Some argue (e.g., Straus, 1983) that services to battered women should be separated from assistance to abused children. However, Cummings and Mooney (1988) point out that child protective service workers and battered women's advocates both ". . . share an interest in stopping the violence, their perspectives and approaches are frequently in conflict." Child protective service agencies typically adopt a family-centered approach and follow the principle of working "in the best interests of the child." Battered women's advocates adopt a woman-centered approach and follow the goal of empowering women. In spite of the commonalties of these two kinds of abuse, risk indices for child abuse do not screen parents for the presence of woman abuse (Nelson, 1984) and services to battered women often are developed without considering the needs of children (McKay, 1994). This traditional division of services may not be the most effective means of intervention.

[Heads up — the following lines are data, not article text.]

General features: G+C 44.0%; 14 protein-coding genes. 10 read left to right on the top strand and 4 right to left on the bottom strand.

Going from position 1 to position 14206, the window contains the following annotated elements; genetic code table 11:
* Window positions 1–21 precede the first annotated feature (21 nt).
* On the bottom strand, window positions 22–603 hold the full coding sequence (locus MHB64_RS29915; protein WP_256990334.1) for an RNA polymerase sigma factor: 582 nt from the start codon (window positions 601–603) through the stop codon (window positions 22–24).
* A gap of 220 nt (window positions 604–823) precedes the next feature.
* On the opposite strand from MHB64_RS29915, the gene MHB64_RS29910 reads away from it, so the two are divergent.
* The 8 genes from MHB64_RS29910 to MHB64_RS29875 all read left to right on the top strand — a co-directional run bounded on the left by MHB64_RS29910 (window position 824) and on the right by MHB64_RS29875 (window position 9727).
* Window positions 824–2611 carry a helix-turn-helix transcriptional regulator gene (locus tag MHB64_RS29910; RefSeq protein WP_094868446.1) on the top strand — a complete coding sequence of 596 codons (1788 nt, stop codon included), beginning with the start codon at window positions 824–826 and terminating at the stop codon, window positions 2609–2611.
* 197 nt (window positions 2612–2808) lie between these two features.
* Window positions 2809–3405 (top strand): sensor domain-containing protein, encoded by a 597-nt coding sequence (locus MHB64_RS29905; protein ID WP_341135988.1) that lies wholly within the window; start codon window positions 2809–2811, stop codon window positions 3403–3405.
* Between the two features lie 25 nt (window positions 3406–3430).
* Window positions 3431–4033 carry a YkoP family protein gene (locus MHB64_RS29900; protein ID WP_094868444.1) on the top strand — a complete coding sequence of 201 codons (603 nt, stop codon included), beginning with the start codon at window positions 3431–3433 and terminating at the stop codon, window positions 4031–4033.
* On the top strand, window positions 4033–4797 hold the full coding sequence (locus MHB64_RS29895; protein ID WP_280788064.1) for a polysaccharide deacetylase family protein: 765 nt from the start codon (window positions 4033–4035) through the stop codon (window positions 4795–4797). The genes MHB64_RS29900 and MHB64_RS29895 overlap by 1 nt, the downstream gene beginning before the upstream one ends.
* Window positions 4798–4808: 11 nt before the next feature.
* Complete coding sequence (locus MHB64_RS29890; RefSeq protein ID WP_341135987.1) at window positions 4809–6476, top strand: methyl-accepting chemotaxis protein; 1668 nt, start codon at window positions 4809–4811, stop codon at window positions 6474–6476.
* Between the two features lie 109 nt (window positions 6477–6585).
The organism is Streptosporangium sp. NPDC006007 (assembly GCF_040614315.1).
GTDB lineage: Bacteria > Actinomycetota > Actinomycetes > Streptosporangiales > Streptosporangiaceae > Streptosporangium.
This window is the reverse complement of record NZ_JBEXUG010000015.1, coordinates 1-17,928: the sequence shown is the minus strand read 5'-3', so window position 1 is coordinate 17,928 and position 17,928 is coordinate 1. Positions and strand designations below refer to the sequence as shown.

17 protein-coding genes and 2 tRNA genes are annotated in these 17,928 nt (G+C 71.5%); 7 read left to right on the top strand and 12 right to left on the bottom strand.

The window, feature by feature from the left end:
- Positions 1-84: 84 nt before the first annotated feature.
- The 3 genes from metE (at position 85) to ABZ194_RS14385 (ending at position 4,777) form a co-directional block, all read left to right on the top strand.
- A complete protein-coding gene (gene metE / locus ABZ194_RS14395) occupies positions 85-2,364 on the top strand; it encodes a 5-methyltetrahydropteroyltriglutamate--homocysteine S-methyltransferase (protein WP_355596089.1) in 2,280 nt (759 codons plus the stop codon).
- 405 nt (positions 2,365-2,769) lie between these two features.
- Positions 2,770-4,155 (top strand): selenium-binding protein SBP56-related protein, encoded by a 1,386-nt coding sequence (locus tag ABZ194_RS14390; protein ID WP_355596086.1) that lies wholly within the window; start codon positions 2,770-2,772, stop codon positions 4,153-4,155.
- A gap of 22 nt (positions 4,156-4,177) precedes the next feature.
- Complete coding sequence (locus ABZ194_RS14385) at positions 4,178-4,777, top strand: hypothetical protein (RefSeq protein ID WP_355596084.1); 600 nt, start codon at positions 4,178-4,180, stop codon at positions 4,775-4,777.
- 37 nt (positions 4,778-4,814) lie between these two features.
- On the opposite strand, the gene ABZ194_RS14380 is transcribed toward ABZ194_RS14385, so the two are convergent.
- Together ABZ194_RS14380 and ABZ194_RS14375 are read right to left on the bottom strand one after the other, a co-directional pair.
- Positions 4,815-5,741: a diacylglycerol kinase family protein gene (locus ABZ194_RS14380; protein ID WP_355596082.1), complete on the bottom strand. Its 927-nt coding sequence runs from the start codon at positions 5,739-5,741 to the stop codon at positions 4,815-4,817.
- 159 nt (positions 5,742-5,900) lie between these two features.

New York City Initiatives 

The death of Elisa Izquierdo captured the headlines for several days in the Spring of 1996. The failure of caseworkers and supervisors, the mental condition of the mother, and the unanswered pleas by Aliza's relatives were all factors which lead to this tragedy. Less apparent to the casual observer was the fact that Aliza's mother was a battered woman. This fact, which in no way negates her role in Aliza's death, is a factor in over 71% of the child fatalities in New York City (Task Force on Family Violence, 1993).

Abused women in New York City are assisted through the Crisis Intervention Services of the Human Resources Administration and children are assisted through the Child Welfare Administration.